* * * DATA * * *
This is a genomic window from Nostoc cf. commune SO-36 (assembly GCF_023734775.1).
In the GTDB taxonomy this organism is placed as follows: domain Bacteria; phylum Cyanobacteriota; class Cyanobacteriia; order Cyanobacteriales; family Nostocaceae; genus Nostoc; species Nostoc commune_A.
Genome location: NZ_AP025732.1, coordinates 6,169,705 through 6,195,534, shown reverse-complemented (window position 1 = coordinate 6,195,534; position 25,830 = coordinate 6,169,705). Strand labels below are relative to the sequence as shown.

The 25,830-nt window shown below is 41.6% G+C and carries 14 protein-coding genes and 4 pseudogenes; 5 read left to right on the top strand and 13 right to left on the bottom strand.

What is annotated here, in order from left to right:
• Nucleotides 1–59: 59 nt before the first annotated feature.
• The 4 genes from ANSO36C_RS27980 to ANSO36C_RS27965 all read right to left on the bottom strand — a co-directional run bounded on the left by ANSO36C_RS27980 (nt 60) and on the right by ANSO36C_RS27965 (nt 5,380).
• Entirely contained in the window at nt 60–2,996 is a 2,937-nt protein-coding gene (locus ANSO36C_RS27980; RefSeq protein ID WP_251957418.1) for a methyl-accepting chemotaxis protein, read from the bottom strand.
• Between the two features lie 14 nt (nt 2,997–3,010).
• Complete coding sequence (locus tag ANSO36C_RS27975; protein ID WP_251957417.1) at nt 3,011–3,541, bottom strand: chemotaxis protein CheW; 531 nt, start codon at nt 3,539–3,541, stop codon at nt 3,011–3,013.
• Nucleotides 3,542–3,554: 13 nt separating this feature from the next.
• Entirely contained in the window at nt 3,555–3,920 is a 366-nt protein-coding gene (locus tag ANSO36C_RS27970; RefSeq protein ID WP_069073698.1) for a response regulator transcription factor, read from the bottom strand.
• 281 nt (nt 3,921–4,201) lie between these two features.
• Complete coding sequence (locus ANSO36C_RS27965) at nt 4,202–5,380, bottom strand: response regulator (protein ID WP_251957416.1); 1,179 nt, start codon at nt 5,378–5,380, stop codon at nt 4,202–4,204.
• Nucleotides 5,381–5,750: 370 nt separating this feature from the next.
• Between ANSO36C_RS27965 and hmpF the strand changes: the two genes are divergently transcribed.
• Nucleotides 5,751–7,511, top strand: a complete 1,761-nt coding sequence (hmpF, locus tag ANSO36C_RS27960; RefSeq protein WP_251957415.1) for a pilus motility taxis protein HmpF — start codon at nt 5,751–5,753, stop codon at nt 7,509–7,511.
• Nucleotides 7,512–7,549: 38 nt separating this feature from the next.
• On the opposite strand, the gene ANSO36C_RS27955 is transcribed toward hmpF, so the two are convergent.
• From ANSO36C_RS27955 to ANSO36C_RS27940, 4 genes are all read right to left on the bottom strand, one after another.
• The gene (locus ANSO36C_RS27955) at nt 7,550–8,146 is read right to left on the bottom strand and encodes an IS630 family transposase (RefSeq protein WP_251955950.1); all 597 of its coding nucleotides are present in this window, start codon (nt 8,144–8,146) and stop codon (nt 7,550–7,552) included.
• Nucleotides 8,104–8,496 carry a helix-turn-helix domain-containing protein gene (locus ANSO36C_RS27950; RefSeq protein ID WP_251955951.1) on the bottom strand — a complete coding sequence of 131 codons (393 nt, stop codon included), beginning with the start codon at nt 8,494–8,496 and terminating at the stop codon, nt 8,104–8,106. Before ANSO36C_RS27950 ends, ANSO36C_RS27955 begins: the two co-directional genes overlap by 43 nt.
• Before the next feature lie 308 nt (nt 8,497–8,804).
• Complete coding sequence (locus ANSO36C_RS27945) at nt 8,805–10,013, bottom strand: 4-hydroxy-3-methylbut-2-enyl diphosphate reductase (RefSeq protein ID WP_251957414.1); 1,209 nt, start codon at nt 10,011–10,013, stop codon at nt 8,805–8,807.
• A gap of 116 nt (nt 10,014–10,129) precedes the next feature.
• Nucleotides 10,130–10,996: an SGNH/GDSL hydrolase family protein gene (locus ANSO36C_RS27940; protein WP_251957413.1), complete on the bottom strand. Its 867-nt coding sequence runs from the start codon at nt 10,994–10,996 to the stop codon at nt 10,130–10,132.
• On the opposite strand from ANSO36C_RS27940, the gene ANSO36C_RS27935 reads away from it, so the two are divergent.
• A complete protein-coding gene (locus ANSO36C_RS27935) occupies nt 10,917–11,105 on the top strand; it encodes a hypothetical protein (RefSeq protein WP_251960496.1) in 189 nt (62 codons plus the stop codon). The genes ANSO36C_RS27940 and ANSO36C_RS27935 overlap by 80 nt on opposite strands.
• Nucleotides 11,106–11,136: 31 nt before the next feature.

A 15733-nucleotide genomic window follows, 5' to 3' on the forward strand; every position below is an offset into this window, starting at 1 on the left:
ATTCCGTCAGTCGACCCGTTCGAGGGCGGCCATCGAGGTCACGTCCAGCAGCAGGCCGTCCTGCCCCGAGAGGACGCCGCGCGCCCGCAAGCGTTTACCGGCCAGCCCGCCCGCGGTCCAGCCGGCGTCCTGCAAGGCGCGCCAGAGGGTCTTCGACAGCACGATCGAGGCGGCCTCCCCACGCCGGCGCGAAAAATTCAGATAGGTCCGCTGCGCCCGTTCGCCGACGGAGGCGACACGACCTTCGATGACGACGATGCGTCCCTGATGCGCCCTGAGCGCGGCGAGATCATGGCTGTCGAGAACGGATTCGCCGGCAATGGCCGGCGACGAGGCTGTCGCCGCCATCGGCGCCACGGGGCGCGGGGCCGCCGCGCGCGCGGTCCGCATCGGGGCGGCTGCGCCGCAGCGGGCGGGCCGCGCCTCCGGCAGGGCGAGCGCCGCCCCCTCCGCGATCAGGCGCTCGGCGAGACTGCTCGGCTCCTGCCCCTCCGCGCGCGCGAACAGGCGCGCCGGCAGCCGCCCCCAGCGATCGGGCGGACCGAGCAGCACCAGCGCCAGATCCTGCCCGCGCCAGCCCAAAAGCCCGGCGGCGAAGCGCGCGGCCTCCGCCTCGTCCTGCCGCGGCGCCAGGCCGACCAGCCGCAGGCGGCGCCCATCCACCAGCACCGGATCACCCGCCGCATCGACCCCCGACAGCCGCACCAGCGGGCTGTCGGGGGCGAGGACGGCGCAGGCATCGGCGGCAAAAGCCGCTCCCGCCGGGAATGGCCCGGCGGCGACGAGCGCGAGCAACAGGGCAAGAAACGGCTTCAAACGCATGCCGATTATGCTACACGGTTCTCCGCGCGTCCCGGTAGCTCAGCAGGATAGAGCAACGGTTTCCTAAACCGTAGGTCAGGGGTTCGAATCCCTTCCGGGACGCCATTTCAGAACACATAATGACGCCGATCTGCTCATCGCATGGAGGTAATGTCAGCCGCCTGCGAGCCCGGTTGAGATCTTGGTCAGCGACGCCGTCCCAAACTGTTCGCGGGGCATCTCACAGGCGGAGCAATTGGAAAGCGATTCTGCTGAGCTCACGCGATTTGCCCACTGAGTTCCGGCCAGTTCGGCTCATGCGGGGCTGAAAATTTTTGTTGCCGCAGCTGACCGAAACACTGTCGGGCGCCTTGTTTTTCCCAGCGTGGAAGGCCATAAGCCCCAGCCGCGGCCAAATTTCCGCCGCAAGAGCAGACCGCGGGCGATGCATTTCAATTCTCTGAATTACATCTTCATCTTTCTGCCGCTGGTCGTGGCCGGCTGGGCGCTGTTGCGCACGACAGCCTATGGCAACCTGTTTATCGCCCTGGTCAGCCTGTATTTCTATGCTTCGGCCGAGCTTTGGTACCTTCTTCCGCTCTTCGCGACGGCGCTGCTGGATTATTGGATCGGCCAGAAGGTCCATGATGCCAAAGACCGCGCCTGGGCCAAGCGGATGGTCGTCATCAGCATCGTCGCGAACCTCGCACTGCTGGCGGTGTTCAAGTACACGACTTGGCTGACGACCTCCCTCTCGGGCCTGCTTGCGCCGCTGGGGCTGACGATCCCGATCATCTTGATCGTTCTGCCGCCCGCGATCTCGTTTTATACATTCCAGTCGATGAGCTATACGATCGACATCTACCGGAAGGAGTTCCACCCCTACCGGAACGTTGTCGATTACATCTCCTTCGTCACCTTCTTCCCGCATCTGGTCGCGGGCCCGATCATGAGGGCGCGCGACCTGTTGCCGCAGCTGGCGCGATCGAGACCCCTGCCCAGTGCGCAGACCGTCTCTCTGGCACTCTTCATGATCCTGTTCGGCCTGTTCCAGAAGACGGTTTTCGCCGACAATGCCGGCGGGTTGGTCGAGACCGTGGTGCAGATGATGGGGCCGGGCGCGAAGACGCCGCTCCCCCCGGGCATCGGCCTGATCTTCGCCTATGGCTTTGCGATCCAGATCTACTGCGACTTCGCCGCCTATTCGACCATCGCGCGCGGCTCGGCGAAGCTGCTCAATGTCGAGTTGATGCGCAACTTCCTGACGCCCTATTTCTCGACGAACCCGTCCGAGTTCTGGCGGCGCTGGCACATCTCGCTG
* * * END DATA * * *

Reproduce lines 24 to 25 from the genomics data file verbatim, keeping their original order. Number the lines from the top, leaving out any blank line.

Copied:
• Complete coding sequence (locus ANSO36C_RS27945) at nt 8,805–10,013, bottom strand: 4-hydroxy-3-methylbut-2-enyl diphosphate reductase (RefSeq protein ID WP_251957414.1); 1,209 nt, start codon at nt 10,011–10,013, stop codon at nt 8,805–8,807.
• A gap of 116 nt (nt 10,014–10,129) precedes the next feature.